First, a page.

Written by: Ed Humphries
What goes around comes around. Two years ago, I was asked by my editors to kick-start the year by gazing ahead and predicting the one title I thought would be the best game I would play all year OR might be the biggest disappointment to come. I decided to open Door #2 and selected Bioshock 2 as a title I had yearned to play since completing my first trip through Rapture yet something in my bones told me a return visit would yield nothing but vacant, faded memories – the same feeling anyone gets when touring a beloved property gone to seed. Knowing that game had been given the fast track for a sequel purely based on the massive coin dropped in 2K’s coffers – and most importantly – knowing that Bioshock’s true father, Ken Levine, had nothing to with the sequel – I just felt a sinking dread wash over me. So, I called it out as the one title destined to disappoint me that year. And despite the earful I received from some ticked-off PR rep, my prediction came true. The sequel was a faint echo of a once compelling siren song; one I thought I would never fall for again.
But like the snake eating its tail, here we are again; the start of a new year and the chance to look ahead and select one game that will make or break my 2012. Only this time, I aim to make a quantum leap and set right what once went wrong. I’m selecting Bioshock Infinite as my most ANTICIPATED game of 2012.
For starters, this is the secret project that Ken Levine was laboring on as Bioshock 2 was nearing release. Rumors swirled that whatever Ken was working on, it was as far removed from the Bioshock universe as could be. After all, if he wanted to submerge into those waters once again, surely he would have dove deep the moment 2K greenlit the sequel. But Ken is a world-builder and I get the sense he had shown us all we ever needed to see of Rapture’s ruin. For Ken, and his expert team of artisans and craftsmen at Irrational Games, hitting new heights and bringing gamers to brave new worlds seems more important than the bottom line. Plus – if you want to nurture a property properly, you need to push it in new and interesting directions while retaining a tether to where you came from. Don’t forget your roots but get out there and see the world.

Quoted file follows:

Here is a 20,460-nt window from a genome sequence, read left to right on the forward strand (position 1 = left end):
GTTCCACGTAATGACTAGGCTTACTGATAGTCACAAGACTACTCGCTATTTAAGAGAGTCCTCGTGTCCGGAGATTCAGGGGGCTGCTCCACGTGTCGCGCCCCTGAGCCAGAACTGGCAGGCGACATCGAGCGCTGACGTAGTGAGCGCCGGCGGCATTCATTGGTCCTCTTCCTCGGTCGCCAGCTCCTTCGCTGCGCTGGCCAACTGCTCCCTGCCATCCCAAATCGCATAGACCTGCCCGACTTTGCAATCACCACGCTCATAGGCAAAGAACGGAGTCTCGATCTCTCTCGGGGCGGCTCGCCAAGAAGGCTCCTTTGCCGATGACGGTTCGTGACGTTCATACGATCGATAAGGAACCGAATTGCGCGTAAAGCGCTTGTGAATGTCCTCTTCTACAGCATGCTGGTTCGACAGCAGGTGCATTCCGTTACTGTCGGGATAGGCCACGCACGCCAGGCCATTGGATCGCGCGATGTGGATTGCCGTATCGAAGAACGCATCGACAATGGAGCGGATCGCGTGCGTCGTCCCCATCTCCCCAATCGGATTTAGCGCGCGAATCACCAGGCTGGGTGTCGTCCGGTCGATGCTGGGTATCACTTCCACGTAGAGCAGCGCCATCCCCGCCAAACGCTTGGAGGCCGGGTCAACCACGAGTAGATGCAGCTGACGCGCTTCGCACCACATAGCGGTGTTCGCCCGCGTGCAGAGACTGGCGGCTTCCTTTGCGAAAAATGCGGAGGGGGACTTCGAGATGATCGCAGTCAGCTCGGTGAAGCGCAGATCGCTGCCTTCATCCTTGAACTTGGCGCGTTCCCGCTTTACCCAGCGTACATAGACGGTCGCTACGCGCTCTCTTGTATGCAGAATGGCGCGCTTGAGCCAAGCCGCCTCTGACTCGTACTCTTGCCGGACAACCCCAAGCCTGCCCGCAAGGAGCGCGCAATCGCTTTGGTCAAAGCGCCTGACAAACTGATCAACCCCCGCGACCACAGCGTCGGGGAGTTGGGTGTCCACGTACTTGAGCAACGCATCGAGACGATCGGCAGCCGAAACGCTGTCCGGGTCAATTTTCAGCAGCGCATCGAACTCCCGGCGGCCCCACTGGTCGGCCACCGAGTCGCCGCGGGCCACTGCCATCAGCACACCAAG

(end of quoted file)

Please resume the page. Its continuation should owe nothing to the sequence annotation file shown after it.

And that’s where Ken and company have led us with their new take on the Bioshock mythos. Gone are the watery depths – replaced by a floating utopia at the turn of the century. Where Bioshock presented Ayn Rand’s grand experiment brought to a frightening conclusion – Bioshock Infinite sends the American Dream into the stratosphere. Bioshock was a world of leaky, dripping despair. Bioshock Infinite opens in a sun-dappled small town slice of American Dream that just so happens to hover up in the clouds. That’s what Irrational does best. They build worlds dripping with atmosphere that encourage exploration and float enough conspiratorial details to get your mind racing in league with your blistered trigger finger and pounding heart. It’s like that rare sleeper summer blockbuster (like District 9) which offers up a tale that insidiously tattoos itself upon your psyche while you’re enjoying the usual action movie bombast. These types of games reward the adventure gamer in me who loves to just soak in the environment, chasing down each twisting rabbit hole just to see where it all leads.
That Ken Levine and Irrational resurrected a franchise I thought was one and done after that tired, leaky Bioshock retread makes me look forward to Spring 2012 when I can once again blind myself with Ken’s beaming vision. And to think, that’s just the start of the year. Who knows what other epic adventures await?